Welcome to Dev Game Club, where this week we return to our series on 1996 Game Boy classic Pokémon Red/Blue. We talk about how widely our strategy is varying both in terms of team make-up and approach as well as marvelling over how well the game supports both, and Brett geeks out over how the hardware of the Game Boy (and in particular the Memory Bank Controller) influenced the design of its games. Dev Game Club looks at classic video games and plays through them over several episodes, providing commentary.
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0:36 Pokémon discussion
Issues covered: Happy New Year, real Pokémon name or not?, our current team mixes, dominating in combat, allowing for widely different approaches, misunderstanding the depth of the game, cultural signifiers of the game, experimenting and sense of discover with Pokémon, more RPG than anticipated, the world opening up, more than just a collection landscape, fearing the end of the game, "Gotta Catch 'em All," the zaniness of the Pokémon, opacity of some of the Pokémon, Brett uses brute force, switching when things don't work, referring to the type chart, the underground tunnels, starting linear and opening up via guardposts/skills/bicycle, allowing a kid to follow his star, the differences of playing alone vs on stream, leaning on stream chat, not expecting RPG quests, efficient design of the Pokémon Flute, running away from the Snorlax, paying close attention to the abilities, layers and depth of information, designing your own Pokémon, HMs as critical path, connecting the overworld to the Pokémon, Tim and Brett playing against type, allowing so many varieties of play style, a healthy amount of slop, increasing numbers of Pokémon, commonalities of types to give you a hand-hold, Butterfree as a cornerstone of Tim's team, not doing much collecting, level cap and traded Pokémon, avoiding collecting to avoid the cap, not finding much to collect, trading in-game, using the GameLink, Game Boy technology, the Memory Bank Controller, virtual memory paging, having one program that runs on multiple sets of data that are lined up in a specific way, structure staying with the franchise afterwards, forcing particular patterns, coding in assembly, specifying how the music works via five hardware registers, timing the music, cultural differences for JRPGs, writing different programs to run on the hardware, all in on the singing reviews, is the computer having all the fun?, different kinds of fun, the appeal of different kinds of fun, the computer doing some of the work for you, not having the social engagement, losing your D&D players due to the excessive die rolling, hyper-specificity in Rolemaster, diceless RPGs, very slow evolution/conservative approach to the series.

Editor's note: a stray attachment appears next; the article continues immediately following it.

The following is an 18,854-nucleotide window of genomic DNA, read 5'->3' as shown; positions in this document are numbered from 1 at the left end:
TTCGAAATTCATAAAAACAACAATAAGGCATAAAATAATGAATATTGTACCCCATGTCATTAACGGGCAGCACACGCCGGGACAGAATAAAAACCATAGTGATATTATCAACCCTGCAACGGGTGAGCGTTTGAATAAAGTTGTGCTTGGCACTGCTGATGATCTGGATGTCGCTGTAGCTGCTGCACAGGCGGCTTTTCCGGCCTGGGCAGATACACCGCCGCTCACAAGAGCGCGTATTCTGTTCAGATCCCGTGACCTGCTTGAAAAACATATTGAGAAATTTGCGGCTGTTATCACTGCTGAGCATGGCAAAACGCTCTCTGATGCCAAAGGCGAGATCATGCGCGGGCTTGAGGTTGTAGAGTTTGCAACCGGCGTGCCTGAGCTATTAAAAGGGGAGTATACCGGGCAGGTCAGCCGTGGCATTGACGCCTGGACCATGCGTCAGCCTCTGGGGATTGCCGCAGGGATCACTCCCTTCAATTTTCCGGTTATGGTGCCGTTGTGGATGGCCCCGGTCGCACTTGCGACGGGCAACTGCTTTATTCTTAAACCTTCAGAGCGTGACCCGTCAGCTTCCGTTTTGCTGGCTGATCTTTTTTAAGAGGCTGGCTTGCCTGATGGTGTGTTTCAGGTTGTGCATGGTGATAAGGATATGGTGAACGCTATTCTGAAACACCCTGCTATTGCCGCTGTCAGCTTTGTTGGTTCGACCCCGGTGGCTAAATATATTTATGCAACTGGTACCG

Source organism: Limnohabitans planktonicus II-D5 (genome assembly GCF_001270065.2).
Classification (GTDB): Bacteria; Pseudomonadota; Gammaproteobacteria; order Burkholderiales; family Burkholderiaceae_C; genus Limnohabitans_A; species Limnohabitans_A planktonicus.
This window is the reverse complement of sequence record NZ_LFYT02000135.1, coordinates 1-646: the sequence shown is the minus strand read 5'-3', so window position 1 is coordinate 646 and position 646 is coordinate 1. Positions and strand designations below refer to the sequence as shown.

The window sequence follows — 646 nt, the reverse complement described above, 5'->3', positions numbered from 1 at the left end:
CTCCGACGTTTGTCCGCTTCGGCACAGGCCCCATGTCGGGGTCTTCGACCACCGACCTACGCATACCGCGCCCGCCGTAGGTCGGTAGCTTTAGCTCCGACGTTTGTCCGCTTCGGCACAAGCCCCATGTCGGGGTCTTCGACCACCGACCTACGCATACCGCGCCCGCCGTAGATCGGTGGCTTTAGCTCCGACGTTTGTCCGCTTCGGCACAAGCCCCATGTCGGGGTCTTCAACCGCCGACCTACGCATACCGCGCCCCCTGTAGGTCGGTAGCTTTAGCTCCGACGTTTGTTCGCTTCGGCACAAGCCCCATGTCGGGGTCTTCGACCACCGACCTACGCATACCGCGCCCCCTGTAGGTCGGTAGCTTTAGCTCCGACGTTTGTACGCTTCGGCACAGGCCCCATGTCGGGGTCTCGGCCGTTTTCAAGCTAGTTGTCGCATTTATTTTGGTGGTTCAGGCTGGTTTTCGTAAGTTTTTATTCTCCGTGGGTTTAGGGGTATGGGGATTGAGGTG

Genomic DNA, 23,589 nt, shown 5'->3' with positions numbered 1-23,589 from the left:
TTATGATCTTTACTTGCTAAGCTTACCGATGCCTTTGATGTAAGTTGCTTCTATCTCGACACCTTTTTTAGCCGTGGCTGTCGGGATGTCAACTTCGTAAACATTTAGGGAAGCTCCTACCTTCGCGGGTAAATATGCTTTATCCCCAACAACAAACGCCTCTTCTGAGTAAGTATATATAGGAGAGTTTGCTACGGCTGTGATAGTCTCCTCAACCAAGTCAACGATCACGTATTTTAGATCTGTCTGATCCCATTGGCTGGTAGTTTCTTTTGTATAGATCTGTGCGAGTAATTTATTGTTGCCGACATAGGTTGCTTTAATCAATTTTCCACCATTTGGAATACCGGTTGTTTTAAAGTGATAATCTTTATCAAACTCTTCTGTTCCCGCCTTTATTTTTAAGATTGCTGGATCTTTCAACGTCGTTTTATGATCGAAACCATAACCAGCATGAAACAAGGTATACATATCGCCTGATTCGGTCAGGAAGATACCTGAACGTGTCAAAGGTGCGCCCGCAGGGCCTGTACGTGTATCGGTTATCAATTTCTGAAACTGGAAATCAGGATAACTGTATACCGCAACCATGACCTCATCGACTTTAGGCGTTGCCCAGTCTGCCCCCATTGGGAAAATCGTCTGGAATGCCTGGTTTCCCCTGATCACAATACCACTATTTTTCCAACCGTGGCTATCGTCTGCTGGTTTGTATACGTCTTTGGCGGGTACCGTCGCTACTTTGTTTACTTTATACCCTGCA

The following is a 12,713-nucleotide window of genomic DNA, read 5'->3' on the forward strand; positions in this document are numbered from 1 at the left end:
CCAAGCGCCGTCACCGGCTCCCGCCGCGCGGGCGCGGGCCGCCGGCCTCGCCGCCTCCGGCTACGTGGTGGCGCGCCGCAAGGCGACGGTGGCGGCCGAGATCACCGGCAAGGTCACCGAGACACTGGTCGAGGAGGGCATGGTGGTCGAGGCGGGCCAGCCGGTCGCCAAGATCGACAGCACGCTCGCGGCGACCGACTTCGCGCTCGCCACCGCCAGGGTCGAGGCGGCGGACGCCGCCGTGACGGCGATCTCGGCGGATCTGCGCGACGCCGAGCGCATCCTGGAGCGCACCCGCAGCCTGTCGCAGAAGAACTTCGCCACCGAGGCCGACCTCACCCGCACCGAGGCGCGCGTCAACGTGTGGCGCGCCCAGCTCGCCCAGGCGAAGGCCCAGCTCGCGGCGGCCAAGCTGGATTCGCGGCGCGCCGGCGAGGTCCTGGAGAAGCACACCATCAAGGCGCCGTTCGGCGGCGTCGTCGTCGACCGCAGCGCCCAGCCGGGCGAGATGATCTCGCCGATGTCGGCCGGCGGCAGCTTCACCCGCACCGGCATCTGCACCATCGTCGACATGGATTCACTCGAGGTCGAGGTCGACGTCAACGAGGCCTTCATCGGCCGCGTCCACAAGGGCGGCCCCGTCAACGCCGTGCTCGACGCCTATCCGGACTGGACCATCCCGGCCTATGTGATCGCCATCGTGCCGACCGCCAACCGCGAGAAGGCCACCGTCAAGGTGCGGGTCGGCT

Games, people, and influences mentioned or discussed: Game Boy, Final Fantasy IX, Dark Souls, Let's Go Pikachu/Evee, A Link Between Worlds, Link to the Past, Tetris, Metroid 2, Apple ][, GamaSutra, PlayStation, Ester Olsen, Dungeons and Dragons, Bruce Shelley, Marc LeBlanc, World of Warcraft, Gold Box (series), Rolemaster, SAGA system, Ben from Iowa Zaugg, Björn Johansson, Pokémon Go, Niantic, System Shock 2.
Finish the game by defeating the Elite Four!
https://twitch.tv/brettdouville, @timlongojr, and @devgameclub